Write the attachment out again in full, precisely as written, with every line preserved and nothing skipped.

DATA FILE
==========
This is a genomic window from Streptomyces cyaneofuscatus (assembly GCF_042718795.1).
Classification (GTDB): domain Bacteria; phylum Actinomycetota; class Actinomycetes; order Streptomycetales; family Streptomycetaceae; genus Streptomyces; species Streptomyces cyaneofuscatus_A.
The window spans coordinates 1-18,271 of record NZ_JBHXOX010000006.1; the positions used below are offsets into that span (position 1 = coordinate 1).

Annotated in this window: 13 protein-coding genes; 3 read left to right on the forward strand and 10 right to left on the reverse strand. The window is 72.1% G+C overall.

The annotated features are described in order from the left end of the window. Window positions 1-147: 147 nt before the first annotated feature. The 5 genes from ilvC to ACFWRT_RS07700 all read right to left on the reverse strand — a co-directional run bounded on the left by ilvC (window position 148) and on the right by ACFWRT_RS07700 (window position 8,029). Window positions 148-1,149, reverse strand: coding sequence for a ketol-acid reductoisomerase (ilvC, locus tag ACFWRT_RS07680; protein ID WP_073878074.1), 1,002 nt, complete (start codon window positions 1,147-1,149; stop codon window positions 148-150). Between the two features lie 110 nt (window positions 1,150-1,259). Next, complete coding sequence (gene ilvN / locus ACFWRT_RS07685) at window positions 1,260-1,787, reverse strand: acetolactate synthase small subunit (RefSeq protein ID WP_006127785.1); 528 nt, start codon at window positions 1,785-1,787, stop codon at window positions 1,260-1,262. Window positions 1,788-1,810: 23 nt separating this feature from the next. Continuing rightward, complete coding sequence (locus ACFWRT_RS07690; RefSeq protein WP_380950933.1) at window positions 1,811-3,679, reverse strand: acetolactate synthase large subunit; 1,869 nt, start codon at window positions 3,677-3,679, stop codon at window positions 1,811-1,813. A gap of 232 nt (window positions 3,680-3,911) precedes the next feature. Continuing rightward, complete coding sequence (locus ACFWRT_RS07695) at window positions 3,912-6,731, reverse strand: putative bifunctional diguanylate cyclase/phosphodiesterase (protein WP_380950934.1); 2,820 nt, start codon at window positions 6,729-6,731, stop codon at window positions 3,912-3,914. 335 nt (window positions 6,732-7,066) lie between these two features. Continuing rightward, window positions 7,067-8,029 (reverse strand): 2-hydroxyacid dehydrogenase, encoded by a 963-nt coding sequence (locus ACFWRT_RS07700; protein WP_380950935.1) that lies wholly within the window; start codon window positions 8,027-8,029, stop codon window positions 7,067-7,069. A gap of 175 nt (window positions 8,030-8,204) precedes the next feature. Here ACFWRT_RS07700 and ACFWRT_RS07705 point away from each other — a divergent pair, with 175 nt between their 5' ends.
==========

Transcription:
This is a genomic window from Streptomyces cyaneofuscatus (assembly GCF_042718795.1).
Classification (GTDB): domain Bacteria; phylum Actinomycetota; class Actinomycetes; order Streptomycetales; family Streptomycetaceae; genus Streptomyces; species Streptomyces cyaneofuscatus_A.
The window spans coordinates 1-18,271 of record NZ_JBHXOX010000006.1; the positions used below are offsets into that span (position 1 = coordinate 1).

Annotated in this window: 13 protein-coding genes; 3 read left to right on the forward strand and 10 right to left on the reverse strand. The window is 72.1% G+C overall.

The annotated features are described in order from the left end of the window. Window positions 1-147: 147 nt before the first annotated feature. The 5 genes from ilvC to ACFWRT_RS07700 all read right to left on the reverse strand — a co-directional run bounded on the left by ilvC (window position 148) and on the right by ACFWRT_RS07700 (window position 8,029). Window positions 148-1,149, reverse strand: coding sequence for a ketol-acid reductoisomerase (ilvC, locus tag ACFWRT_RS07680; protein ID WP_073878074.1), 1,002 nt, complete (start codon window positions 1,147-1,149; stop codon window positions 148-150). Between the two features lie 110 nt (window positions 1,150-1,259). Next, complete coding sequence (gene ilvN / locus ACFWRT_RS07685) at window positions 1,260-1,787, reverse strand: acetolactate synthase small subunit (RefSeq protein ID WP_006127785.1); 528 nt, start codon at window positions 1,785-1,787, stop codon at window positions 1,260-1,262. Window positions 1,788-1,810: 23 nt separating this feature from the next. Continuing rightward, complete coding sequence (locus ACFWRT_RS07690; RefSeq protein WP_380950933.1) at window positions 1,811-3,679, reverse strand: acetolactate synthase large subunit; 1,869 nt, start codon at window positions 3,677-3,679, stop codon at window positions 1,811-1,813. A gap of 232 nt (window positions 3,680-3,911) precedes the next feature. Continuing rightward, complete coding sequence (locus ACFWRT_RS07695) at window positions 3,912-6,731, reverse strand: putative bifunctional diguanylate cyclase/phosphodiesterase (protein WP_380950934.1); 2,820 nt, start codon at window positions 6,729-6,731, stop codon at window positions 3,912-3,914. 335 nt (window positions 6,732-7,066) lie between these two features. Continuing rightward, window positions 7,067-8,029 (reverse strand): 2-hydroxyacid dehydrogenase, encoded by a 963-nt coding sequence (locus ACFWRT_RS07700; protein WP_380950935.1) that lies wholly within the window; start codon window positions 8,027-8,029, stop codon window positions 7,067-7,069. A gap of 175 nt (window positions 8,030-8,204) precedes the next feature. Here ACFWRT_RS07700 and ACFWRT_RS07705 point away from each other — a divergent pair, with 175 nt between their 5' ends.